The films of the second “Underground Zero” program point their focus away from Manhattan for a more impressionistic expression of feelings toward buildings, airplanes, television news, and the innocence and vulnerability of children. There are films like Marcel Jarmel’s “Collateral Damage,” wherein she compares the escalating tension in Afghanistan with the growth of her own children; and “End of an Era,” Lucas Saben’s NASA airplane crash-tests overlayed with jubilant, goofball songs by 14 year-old musicians Frankie and Jordan, who sing “Ralphy My Invisible Friend” and “Tongue For A Thumb” (“…everything is A-OK!”). 

“There’s something antithetical between war or violence, and kids,” said Zahedi about the child-oriented films coming out of the terrorist attack. “The juxtaposition of destruction and a child’s consciousness – and, really, beauty of soul – said something about what was going on.” 

Many of the experimental filmmakers – a group of people who are generally politically left-leaning – took on the tricky question of patriotism in a time of crisis. "Strange Mourning" briefly documents an impromptu pro-America demonstration at a Los Angeles intersection three days after the attacks; the cheerleading and "Born In The USA" blaring from a car stereo turned the display of national pride into something akin to a high school pep rally. 

"We saw more patriotism than I expected," said Zahedi about the films submitted, "but we generally didn’t like them. The ones we tended to prefer didn’t have that mainstream, knee-jerk reaction." 

Zahedi’s own piece in the program, "The World Is A Classroom," is a critical look at America’s unapologetic attitude for its own forieng policy crimes. The video documents a class he taught at the San Francisco Art Institute which came to a halt due to a dissenting student. The disruption was appeased by an apology from Zahedi himself. "My film is an allegory for what should be done," explained Zahedi. "I feel there needs to be a respect for and a responsibility taken toward these other people. My film is an attempt to speak out about the lack of that happening."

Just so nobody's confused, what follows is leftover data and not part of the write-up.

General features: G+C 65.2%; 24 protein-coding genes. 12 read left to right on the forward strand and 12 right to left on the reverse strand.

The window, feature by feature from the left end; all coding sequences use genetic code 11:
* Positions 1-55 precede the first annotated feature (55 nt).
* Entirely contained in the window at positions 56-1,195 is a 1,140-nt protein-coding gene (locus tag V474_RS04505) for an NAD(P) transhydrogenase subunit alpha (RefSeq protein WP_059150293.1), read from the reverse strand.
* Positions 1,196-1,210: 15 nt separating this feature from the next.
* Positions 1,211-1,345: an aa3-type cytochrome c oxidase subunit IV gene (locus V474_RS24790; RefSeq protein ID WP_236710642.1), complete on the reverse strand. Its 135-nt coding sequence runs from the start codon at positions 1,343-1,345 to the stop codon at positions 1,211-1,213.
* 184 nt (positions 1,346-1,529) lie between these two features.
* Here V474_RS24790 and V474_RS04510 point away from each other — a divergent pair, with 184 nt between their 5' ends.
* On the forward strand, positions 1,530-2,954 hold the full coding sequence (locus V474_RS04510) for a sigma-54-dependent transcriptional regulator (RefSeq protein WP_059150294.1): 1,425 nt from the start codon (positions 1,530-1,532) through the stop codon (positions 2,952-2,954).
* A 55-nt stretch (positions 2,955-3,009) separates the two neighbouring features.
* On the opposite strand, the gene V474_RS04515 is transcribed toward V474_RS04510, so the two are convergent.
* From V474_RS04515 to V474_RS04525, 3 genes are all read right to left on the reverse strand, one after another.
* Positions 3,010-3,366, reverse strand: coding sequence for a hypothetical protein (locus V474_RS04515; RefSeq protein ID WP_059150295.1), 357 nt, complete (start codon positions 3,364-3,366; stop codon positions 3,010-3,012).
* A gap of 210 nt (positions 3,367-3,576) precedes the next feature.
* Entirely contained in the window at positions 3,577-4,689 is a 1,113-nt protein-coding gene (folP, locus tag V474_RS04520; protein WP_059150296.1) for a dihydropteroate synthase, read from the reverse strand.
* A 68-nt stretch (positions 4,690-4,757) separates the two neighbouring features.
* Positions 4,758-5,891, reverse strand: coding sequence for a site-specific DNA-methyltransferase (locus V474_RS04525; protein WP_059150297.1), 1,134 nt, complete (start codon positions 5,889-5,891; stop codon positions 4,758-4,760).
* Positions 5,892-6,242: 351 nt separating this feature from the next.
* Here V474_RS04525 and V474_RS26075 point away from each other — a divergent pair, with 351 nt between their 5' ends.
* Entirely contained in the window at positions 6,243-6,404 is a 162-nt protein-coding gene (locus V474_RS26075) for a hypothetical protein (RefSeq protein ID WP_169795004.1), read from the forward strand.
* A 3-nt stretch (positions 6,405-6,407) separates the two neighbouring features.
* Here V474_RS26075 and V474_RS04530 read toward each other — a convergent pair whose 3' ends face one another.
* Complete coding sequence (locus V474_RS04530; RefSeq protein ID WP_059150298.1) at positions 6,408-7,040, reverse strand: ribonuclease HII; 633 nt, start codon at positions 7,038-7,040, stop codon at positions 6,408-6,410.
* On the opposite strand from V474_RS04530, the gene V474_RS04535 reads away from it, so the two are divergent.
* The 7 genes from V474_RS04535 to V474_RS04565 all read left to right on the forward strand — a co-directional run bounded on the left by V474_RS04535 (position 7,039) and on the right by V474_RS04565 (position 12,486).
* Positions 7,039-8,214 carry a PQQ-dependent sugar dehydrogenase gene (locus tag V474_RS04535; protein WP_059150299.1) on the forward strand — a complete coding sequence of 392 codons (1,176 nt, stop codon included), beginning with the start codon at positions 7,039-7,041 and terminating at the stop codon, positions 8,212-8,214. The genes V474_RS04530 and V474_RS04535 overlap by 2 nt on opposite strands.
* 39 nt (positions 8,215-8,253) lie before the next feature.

Rosenblatt also has a film in the program suggesting a need for more understanding between Americans and Muslims. “Prayer” uses Rosenblatt’s signature technique of manipulating found footage to draw out and impregnate nuances of gesture and expression. Images of Muslim’s at prayer are intercut with those of Western schoolchildren doing the same. “I was trying to find something to have faith in and assuage how I was feeling,” said Rosenblatt. “It’s a film about faith and fear, and there’s a fine line between the two.” 

Although the call for entries went across the country, Rosenblatt said most of the submission came from the Bay Area. The fact of which does not show so much the health of the local experimental film community as it does the inability of New York filmmakers to take up the challenge. Most of the NYC filmmakers felt they did not have the distance from the subject to be able to adequately create something of it, said Rosenblatt. 

Eva Ilona Brezsky’s “China Diary” has the filmmaker suffering from too much distance. The New Yorker was in China the day of the attacks and tried to cut her vacation short to be able to return to Manhattan and ground zero. Rosenblatt could relate. “I’m from New York, myself. There was a feeling of ‘those are my people there.’” 

After 8 months, remembering the single most devastating attack to our national safety since the Civil War might remind us why we might want to step into “Spiderman” to forget about it once in a while. Rosenblatt says, however, there was a range of mixed emotions. 

“Momentarily, it brought the country together. There was actually a nice feeling of collectivity and community. I don’t think it lasted, but it was there initially.” 

The short montage of simple water imagery that makes up Nancy Kates “Vale Of Tears,” is preceded by a quote from Aeschylus which seems to defend the entire program: “…the pain of pain remembered comes again. So does ripeness.” 



“Underground Zero” plays at the Fine Arts Cinema at 2451 Shattuck Ave. May 10 through May 17.